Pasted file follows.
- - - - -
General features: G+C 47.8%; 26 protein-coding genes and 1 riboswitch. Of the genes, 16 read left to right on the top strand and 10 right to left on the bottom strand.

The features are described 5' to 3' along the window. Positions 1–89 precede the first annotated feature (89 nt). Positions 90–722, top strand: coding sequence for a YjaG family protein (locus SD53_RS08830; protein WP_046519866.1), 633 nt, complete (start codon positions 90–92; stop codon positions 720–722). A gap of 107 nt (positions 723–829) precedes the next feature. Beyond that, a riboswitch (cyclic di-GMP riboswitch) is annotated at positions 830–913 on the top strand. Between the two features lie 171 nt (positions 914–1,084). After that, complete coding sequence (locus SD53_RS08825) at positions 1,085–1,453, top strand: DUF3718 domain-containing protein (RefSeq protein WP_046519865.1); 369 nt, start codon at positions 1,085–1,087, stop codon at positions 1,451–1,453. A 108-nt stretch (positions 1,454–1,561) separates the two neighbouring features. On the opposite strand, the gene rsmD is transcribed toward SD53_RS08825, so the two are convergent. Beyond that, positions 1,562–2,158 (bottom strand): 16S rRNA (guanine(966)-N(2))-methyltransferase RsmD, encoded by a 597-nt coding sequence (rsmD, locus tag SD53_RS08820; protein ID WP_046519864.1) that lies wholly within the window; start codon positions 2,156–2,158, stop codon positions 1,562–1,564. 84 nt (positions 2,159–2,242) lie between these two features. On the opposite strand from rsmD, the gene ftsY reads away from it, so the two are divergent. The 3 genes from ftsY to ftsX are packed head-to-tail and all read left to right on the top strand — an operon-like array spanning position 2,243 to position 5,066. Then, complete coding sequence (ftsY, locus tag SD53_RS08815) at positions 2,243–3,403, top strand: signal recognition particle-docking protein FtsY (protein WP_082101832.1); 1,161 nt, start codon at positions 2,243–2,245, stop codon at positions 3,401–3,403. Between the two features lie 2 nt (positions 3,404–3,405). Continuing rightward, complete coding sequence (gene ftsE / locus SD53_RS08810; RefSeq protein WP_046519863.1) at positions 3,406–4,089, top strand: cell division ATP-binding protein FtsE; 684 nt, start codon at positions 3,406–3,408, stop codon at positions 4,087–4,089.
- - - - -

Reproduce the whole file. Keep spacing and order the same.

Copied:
General features: G+C 47.8%; 26 protein-coding genes and 1 riboswitch. Of the genes, 16 read left to right on the top strand and 10 right to left on the bottom strand.

The features are described 5' to 3' along the window. Positions 1–89 precede the first annotated feature (89 nt). Positions 90–722, top strand: coding sequence for a YjaG family protein (locus SD53_RS08830; protein WP_046519866.1), 633 nt, complete (start codon positions 90–92; stop codon positions 720–722). A gap of 107 nt (positions 723–829) precedes the next feature. Beyond that, a riboswitch (cyclic di-GMP riboswitch) is annotated at positions 830–913 on the top strand. Between the two features lie 171 nt (positions 914–1,084). After that, complete coding sequence (locus SD53_RS08825) at positions 1,085–1,453, top strand: DUF3718 domain-containing protein (RefSeq protein WP_046519865.1); 369 nt, start codon at positions 1,085–1,087, stop codon at positions 1,451–1,453. A 108-nt stretch (positions 1,454–1,561) separates the two neighbouring features. On the opposite strand, the gene rsmD is transcribed toward SD53_RS08825, so the two are convergent. Beyond that, positions 1,562–2,158 (bottom strand): 16S rRNA (guanine(966)-N(2))-methyltransferase RsmD, encoded by a 597-nt coding sequence (rsmD, locus tag SD53_RS08820; protein ID WP_046519864.1) that lies wholly within the window; start codon positions 2,156–2,158, stop codon positions 1,562–1,564. 84 nt (positions 2,159–2,242) lie between these two features. On the opposite strand from rsmD, the gene ftsY reads away from it, so the two are divergent. The 3 genes from ftsY to ftsX are packed head-to-tail and all read left to right on the top strand — an operon-like array spanning position 2,243 to position 5,066. Then, complete coding sequence (ftsY, locus tag SD53_RS08815) at positions 2,243–3,403, top strand: signal recognition particle-docking protein FtsY (protein WP_082101832.1); 1,161 nt, start codon at positions 2,243–2,245, stop codon at positions 3,401–3,403. Between the two features lie 2 nt (positions 3,404–3,405). Continuing rightward, complete coding sequence (gene ftsE / locus SD53_RS08810; RefSeq protein WP_046519863.1) at positions 3,406–4,089, top strand: cell division ATP-binding protein FtsE; 684 nt, start codon at positions 3,406–3,408, stop codon at positions 4,087–4,089.